Health
October 14, 2019
link to facebook link to twitter
More Stories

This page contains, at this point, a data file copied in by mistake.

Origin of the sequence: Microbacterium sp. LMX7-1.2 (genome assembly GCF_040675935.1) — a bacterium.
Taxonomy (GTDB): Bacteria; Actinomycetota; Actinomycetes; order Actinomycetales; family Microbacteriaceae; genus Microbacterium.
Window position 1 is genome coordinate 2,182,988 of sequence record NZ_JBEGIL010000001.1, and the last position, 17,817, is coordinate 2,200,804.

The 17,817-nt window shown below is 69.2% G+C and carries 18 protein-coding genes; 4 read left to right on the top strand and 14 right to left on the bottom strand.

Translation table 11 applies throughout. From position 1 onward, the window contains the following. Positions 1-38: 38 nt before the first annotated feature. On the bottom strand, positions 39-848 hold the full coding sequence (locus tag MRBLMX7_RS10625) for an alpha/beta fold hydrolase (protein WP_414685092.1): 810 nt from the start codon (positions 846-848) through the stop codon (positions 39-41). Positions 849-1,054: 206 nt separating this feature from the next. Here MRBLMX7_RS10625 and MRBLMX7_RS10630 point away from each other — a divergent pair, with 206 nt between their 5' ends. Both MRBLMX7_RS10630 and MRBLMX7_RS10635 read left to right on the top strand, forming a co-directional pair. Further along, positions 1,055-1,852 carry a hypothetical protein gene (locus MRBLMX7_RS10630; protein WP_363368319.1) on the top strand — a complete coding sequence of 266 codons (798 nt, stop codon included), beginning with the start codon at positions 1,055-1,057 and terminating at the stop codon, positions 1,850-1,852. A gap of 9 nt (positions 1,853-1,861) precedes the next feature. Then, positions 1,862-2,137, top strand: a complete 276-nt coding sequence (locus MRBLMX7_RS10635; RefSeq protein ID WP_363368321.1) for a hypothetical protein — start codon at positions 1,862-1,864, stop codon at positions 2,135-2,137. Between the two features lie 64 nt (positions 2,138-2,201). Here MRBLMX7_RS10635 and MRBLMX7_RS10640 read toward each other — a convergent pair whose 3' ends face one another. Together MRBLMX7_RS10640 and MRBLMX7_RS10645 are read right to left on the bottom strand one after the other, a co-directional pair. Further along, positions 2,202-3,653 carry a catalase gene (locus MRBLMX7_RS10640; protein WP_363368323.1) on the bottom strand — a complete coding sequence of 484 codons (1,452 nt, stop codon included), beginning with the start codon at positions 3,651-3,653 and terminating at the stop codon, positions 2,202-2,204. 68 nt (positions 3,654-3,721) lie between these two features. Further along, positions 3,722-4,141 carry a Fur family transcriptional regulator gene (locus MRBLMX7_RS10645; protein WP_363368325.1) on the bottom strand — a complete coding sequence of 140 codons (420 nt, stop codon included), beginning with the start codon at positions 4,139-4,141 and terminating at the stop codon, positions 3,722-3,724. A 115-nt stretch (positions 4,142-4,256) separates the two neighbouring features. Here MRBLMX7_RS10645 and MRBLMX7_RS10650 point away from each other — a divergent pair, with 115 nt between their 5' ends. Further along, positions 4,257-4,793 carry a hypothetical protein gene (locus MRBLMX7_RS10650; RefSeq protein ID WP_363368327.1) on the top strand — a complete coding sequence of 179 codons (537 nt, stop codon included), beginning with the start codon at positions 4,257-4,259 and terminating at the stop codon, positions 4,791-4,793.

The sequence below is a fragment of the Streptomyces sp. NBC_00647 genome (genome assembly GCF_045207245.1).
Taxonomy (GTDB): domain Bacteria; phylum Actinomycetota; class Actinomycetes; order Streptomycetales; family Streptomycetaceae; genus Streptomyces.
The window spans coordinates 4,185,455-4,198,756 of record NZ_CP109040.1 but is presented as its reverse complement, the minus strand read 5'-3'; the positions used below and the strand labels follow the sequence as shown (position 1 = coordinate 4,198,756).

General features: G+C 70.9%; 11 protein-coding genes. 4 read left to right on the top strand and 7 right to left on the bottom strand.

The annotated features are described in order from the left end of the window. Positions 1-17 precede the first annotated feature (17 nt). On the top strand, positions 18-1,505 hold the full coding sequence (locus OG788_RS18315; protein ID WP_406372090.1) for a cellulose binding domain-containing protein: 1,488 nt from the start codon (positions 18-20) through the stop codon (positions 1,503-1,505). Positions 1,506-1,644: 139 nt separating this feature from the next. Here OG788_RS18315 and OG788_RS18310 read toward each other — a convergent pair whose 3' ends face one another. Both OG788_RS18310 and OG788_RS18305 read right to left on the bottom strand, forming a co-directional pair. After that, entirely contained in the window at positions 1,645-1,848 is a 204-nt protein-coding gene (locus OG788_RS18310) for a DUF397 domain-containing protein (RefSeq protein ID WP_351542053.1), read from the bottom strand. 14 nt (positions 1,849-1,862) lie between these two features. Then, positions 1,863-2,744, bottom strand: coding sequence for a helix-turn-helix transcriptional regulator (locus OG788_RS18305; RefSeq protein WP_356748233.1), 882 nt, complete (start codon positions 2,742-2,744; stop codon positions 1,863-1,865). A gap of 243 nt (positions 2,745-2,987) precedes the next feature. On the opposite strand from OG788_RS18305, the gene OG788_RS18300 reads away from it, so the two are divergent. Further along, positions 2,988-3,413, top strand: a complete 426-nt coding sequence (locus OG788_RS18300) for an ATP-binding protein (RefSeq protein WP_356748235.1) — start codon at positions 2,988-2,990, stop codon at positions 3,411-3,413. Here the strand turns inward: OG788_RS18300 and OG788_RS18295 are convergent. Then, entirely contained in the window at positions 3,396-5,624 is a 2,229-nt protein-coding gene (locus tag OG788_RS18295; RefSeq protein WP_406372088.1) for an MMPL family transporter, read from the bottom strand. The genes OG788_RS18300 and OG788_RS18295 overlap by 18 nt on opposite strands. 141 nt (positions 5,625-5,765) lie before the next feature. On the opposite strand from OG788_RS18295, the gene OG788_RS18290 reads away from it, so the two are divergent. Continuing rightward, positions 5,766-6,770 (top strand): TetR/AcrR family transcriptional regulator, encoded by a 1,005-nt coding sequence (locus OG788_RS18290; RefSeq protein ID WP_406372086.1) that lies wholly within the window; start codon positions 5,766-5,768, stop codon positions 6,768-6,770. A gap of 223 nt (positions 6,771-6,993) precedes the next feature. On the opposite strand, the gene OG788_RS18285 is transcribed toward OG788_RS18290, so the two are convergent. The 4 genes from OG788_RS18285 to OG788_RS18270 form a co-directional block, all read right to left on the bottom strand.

Seven ways seniors can interact with pets Turn the page Five best pet types for seniors Prosthetic joints and dentistry When hard things happen Are you stressed out? The spirit of Alzheimer’s learning Part II Pets and seniors make the perfect pair Halloween pirate’s gold Fall risks are sometimes simple, yet fatal Five ways our self-talk may be hurtful Natural disaster threats call for preparedness plan to protect seniors The spirit of Alzheimer’s learning  Winter sun safety: What to know about protecting yourself during colder months Tending to spiritual distress with aging and illness Blood pressure control a focus of American Heart month Home your own way March is colorectal cancer awareness month Safety at home for seniors Suicide - Are there answers? How to prevent bad breath War on opioids in California Help families make time for seniors during the holiday season Helping seniors with vision and hearing impairments Holiday stress-busters for harried caregivers It’s what’s inside that counts! Dental emergencies Don’t wait until it hurts! Does spring mean allergy season for you? Top 10 products to help seniors stay home How to take Tylenol safely The role companionship plays in aging 7 Tips to reduce the stress of incontinence caregiving Improving the state of aging in America Fight flu this season by getting immunized Confirm your preparedness plans for Seniors Did you get your flu shot? If not why not? A message from the heart Using anxiety to your advantage Youth, women and dementia The long-reaching impact of dementia Children’s dental health month Ten tips for healthy aging Planning for aging at home Thirty-four years as a dentist Tooth friendly Easter tips Feeding my hungry heart How to keep older adults cool during the heat of the day Invisible braces work wonders Senate passes Alzheimer’s and dementia research funding October’s most celebrated event Our Feelings Come From Our Beliefs Making sense of the season for seniors Cultures differ on what makes a beautiful smile! How to have a better year Falling in love is easy, but staying in love is very special A confession Women in dentistry Plan for where you want to age Three ways a senior can fund a home remodel Cannabis as medicine-Changing the face of aging May is skin cancer awareness month A brain is a reason to join the Alzheimer’s fight Recognizing and reporting elder abuse Dental technology- computers have changed our lives Create your personal Medicare account Understanding the aging brain Two ways to get your Medicare taken care of How to know if you are in danger of compression fractures Psychology Today The Art of Resilience: I Have I Am…I Can The advantage of dental implants Too much of a good thing for seniors and the holidays What families’ caregivers need to know about Recommendations for screen time Resolutions for your oral health Super Bowl, Joe Montana and blood pressure Open heart surgery – Thoughts from the other side Chewing gum - Helpful or harmful? Five tips for a healthy smile I will– I should– I can– I’ll try Rightsizing for seniors doesn’t have to be painful The Joy of Sadness Human Touch: The role companionship plays in aging at home Becoming who we really want to be How to fail well Back to school with healthy teeth Five ways to manage caregiver guilt Senior dating – Mom’s new relationship is heating up... Should you be concerned? Aspirin relieves mild pain Fighting osteoporosis and preventing fall-related injuries Un-retiring in a changing economy Coping with the unpredictable life of caregiving Double duty tools: toothbrush and floss Merry Christmas and Happy New Year Tips for living with low vision  Keep your Medicare costs down The freedom and choice to again place at home Put dementia on the agenda for 2019 Free app shows what Medicare covers The reason “Four” is the magic number? Preventing tooth decay in children Laughter is the best medicine Sports mouth guards-keeping teeth safe  Help your senior loved one avoid preventable hospitalizations Tips for keeping calm in the midst of crisis  Five cybersecurity tips for older adults Preparing kids for first dental visits Dental treatment concerns with patients taking blood thinners Home Health Care vs. In-Home Care: What you need to know Three ways to lessen negative thinking Amazing results with Arestin Navigating the aging journey Smoke and stress maintenance and recovery How to lower your surgery costs Know your pharmacist… Know your medicine as drug prices will jump in 2019 Influenza activity is increasing throughout California Show your kids’ teeth some love this Valentine’s Day! New life and stormy weather Your Medicare rights and protections Summer snacking and your child’s teeth Back to basics 10 summertime activities for seniors Three ways to boost your self-esteem Increasing West Nile Virus activity in Ca. Why are seniors targets for scams? Summer’s sun damages the skin Abscess gives warning 8 tips to minimize the behaviors of “Sundowning” Keeping your relationships fresh What are dental sealants? Healthy eating habits can benefit you and your teeth How does the body heal? Apply or renew Covered Ca. Health insurance by Jan. 15 Guilt from holiday eating Toothbrush tips Three reasons for a root canal Seniors: Say no to “free” genetic tests Yoga for relaxation & healing What causes sensitive teeth to hurt All of us make mistakes  Heat and older adults Five tips to cope with caregiver anger Back to school health Real decisions and moderation Three gifts you can give yourself Don’t stress, clench or grind! Gratitude and positivity can inspire caregiver self-care Medicare helps seniors use opioids safely Is it elder abuse or neglect? Dental scanning technology improves dental care Using Medicare when on foreign land I slept in last Saturday! Always being bright may not be so bright Trying to save a knocked out permanent tooth What happens to our teeth and gums as we age? Reduce wear and tear As Autumn begins, a reminder flu season can hit seniors hard Overcoming fears surrounding End-of-Life care Important: women and periodontal health Americans unaware of potentially life-threatening skin cancer Sun protection tips for young children Cannabis symposium Sept. 19th The importance of immunization Returning home is bittersweet Osteoporosis, osteonecrosis and dental health Living with Lupus Erythematosus How dentistry handles gastric reflux disease Use it or lose it- Muscle mass as you age  A free cheek swab test Twice a victim Finding a path forward after an accident Use it or lose it- Muscle mass as you age  If it is not broken, don’t fix it! Managing your mental health with or without insurance coverage Why gardening is the most recommended exercise for seniors